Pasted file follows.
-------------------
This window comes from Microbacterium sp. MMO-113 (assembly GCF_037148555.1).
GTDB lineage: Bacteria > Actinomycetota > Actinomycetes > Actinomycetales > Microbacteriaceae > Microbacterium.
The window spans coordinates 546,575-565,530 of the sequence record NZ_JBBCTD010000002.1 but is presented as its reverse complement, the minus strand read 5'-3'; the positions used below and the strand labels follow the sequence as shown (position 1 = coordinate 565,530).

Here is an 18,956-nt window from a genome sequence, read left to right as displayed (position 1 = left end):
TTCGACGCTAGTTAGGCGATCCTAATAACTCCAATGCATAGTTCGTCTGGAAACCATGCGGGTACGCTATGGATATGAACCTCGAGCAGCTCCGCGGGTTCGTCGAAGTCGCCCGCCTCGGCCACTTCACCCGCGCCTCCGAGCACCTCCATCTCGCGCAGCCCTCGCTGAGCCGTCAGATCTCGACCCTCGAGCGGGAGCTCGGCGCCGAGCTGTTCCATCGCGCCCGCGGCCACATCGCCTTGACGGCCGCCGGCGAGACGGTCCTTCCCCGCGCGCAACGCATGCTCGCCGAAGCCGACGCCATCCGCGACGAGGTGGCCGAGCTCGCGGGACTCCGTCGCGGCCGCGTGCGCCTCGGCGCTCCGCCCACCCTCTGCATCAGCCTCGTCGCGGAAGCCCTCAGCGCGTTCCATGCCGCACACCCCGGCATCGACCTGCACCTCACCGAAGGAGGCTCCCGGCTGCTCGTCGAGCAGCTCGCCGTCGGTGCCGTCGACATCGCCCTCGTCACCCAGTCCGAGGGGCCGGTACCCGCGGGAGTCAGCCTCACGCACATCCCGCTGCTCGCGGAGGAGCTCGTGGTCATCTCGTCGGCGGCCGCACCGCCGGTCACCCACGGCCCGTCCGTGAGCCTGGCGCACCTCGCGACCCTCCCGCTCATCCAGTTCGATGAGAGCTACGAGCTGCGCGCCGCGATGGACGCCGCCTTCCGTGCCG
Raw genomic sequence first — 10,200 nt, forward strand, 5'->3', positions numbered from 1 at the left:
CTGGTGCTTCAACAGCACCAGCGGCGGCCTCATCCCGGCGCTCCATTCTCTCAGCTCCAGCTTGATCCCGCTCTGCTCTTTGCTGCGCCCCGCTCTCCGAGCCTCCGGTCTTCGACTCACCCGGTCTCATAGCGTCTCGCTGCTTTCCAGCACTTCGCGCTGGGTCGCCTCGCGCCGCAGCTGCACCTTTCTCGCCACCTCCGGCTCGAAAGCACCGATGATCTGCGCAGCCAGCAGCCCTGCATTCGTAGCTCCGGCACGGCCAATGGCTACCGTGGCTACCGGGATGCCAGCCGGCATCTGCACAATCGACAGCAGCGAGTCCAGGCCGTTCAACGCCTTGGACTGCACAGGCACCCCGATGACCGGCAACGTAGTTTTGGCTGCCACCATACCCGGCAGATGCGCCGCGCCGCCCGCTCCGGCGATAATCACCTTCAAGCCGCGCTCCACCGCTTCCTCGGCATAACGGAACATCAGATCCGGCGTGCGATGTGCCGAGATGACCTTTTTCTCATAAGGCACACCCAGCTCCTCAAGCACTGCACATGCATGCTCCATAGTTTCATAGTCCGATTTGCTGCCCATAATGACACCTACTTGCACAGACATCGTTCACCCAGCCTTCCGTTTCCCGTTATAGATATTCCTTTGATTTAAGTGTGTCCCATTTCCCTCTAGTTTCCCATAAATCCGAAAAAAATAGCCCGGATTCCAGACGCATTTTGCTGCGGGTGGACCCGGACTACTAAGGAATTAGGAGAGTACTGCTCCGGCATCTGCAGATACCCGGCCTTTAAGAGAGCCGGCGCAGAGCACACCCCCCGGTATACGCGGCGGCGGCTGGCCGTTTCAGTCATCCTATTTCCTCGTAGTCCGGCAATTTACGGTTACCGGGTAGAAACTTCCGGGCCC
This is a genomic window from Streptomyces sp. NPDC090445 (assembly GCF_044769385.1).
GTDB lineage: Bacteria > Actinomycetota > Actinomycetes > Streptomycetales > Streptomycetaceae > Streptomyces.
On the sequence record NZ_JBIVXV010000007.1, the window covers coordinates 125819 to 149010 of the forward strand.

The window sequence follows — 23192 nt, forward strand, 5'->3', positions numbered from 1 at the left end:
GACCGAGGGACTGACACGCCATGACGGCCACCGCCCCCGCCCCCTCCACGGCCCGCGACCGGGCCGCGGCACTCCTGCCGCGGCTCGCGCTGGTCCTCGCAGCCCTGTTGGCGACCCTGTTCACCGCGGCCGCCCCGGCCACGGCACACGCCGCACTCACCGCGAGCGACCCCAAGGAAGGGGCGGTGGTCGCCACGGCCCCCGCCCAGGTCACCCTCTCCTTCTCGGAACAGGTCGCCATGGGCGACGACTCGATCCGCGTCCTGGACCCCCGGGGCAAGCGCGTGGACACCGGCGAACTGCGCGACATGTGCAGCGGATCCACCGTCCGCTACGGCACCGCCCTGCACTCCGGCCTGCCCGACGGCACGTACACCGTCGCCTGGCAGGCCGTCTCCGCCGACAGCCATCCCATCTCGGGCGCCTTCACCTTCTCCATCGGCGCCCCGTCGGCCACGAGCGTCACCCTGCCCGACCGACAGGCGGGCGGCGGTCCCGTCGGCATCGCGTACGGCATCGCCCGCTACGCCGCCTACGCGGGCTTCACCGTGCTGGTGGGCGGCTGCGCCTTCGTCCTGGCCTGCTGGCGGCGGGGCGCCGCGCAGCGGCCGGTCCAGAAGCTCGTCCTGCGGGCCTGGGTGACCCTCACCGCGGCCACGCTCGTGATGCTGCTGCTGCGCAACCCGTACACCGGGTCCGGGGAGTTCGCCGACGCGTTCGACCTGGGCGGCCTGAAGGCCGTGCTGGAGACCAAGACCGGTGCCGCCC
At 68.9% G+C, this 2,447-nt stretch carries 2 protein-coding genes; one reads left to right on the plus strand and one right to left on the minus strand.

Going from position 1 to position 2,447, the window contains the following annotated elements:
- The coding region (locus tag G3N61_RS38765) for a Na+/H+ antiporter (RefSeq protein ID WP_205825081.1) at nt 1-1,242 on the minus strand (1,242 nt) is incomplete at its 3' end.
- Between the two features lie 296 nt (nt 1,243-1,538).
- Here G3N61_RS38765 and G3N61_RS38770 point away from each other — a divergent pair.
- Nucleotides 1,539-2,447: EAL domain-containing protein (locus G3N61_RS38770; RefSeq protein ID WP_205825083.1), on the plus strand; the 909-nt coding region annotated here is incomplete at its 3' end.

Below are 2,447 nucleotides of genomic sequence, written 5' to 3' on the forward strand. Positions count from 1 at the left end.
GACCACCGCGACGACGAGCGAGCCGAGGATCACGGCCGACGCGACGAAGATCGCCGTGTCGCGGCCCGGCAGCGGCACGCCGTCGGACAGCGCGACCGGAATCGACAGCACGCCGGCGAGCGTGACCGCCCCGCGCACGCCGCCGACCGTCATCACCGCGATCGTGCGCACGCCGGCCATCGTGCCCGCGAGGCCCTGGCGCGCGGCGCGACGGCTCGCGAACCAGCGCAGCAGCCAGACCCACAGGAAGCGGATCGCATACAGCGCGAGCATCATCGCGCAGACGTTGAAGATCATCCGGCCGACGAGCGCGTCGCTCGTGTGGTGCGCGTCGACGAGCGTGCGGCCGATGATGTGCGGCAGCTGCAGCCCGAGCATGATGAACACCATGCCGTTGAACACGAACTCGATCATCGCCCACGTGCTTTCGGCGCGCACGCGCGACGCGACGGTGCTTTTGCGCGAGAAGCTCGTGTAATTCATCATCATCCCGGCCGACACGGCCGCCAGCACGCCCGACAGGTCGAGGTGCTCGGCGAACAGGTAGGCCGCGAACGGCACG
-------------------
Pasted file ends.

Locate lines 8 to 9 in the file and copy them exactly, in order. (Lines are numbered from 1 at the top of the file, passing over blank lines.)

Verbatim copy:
This is a genomic window from Streptomyces sp. NPDC090445 (assembly GCF_044769385.1).
GTDB lineage: Bacteria > Actinomycetota > Actinomycetes > Streptomycetales > Streptomycetaceae > Streptomyces.